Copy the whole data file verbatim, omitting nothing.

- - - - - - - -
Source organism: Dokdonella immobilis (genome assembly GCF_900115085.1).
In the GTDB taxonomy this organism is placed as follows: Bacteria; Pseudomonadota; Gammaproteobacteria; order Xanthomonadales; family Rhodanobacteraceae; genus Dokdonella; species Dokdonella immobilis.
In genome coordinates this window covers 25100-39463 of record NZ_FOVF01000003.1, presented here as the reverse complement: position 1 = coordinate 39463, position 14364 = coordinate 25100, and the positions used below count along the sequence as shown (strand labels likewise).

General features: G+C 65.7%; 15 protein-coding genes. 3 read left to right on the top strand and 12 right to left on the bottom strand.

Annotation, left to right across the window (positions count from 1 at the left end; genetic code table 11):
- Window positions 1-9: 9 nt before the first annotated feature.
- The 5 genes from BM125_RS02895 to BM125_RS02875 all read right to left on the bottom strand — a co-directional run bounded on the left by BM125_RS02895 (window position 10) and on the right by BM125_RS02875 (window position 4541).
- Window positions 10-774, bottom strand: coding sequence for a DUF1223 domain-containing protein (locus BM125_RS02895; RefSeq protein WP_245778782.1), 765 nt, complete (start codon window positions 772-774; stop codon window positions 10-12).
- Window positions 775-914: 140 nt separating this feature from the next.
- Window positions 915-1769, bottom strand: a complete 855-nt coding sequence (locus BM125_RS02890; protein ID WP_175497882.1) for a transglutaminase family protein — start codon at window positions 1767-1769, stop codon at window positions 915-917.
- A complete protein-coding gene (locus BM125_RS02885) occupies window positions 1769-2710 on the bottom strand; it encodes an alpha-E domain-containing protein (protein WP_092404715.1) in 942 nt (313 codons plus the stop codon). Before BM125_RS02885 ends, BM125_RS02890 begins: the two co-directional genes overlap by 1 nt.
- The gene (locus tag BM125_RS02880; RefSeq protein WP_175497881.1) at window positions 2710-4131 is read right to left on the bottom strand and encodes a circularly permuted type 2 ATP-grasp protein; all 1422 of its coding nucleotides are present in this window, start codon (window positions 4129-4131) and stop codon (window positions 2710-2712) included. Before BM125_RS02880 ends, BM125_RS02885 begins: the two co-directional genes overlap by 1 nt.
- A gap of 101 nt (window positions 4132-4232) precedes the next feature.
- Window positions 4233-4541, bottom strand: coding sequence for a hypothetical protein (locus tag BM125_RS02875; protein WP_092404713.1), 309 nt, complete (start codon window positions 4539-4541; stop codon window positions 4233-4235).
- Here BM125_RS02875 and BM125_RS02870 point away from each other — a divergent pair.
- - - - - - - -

Source organism: Dokdonella immobilis (genome assembly GCF_900115085.1).
In the GTDB taxonomy this organism is placed as follows: Bacteria; Pseudomonadota; Gammaproteobacteria; order Xanthomonadales; family Rhodanobacteraceae; genus Dokdonella; species Dokdonella immobilis.
In genome coordinates this window covers 25100-39463 of record NZ_FOVF01000003.1, presented here as the reverse complement: position 1 = coordinate 39463, position 14364 = coordinate 25100, and the positions used below count along the sequence as shown (strand labels likewise).

General features: G+C 65.7%; 15 protein-coding genes. 3 read left to right on the top strand and 12 right to left on the bottom strand.

Annotation, left to right across the window (positions count from 1 at the left end; genetic code table 11):
- Window positions 1-9: 9 nt before the first annotated feature.
- The 5 genes from BM125_RS02895 to BM125_RS02875 all read right to left on the bottom strand — a co-directional run bounded on the left by BM125_RS02895 (window position 10) and on the right by BM125_RS02875 (window position 4541).
- Window positions 10-774, bottom strand: coding sequence for a DUF1223 domain-containing protein (locus BM125_RS02895; RefSeq protein WP_245778782.1), 765 nt, complete (start codon window positions 772-774; stop codon window positions 10-12).
- Window positions 775-914: 140 nt separating this feature from the next.
- Window positions 915-1769, bottom strand: a complete 855-nt coding sequence (locus BM125_RS02890; protein ID WP_175497882.1) for a transglutaminase family protein — start codon at window positions 1767-1769, stop codon at window positions 915-917.
- A complete protein-coding gene (locus BM125_RS02885) occupies window positions 1769-2710 on the bottom strand; it encodes an alpha-E domain-containing protein (protein WP_092404715.1) in 942 nt (313 codons plus the stop codon). Before BM125_RS02885 ends, BM125_RS02890 begins: the two co-directional genes overlap by 1 nt.
- The gene (locus tag BM125_RS02880; RefSeq protein WP_175497881.1) at window positions 2710-4131 is read right to left on the bottom strand and encodes a circularly permuted type 2 ATP-grasp protein; all 1422 of its coding nucleotides are present in this window, start codon (window positions 4129-4131) and stop codon (window positions 2710-2712) included. Before BM125_RS02880 ends, BM125_RS02885 begins: the two co-directional genes overlap by 1 nt.
- A gap of 101 nt (window positions 4132-4232) precedes the next feature.
- Window positions 4233-4541, bottom strand: coding sequence for a hypothetical protein (locus tag BM125_RS02875; protein WP_092404713.1), 309 nt, complete (start codon window positions 4539-4541; stop codon window positions 4233-4235).
- Here BM125_RS02875 and BM125_RS02870 point away from each other — a divergent pair.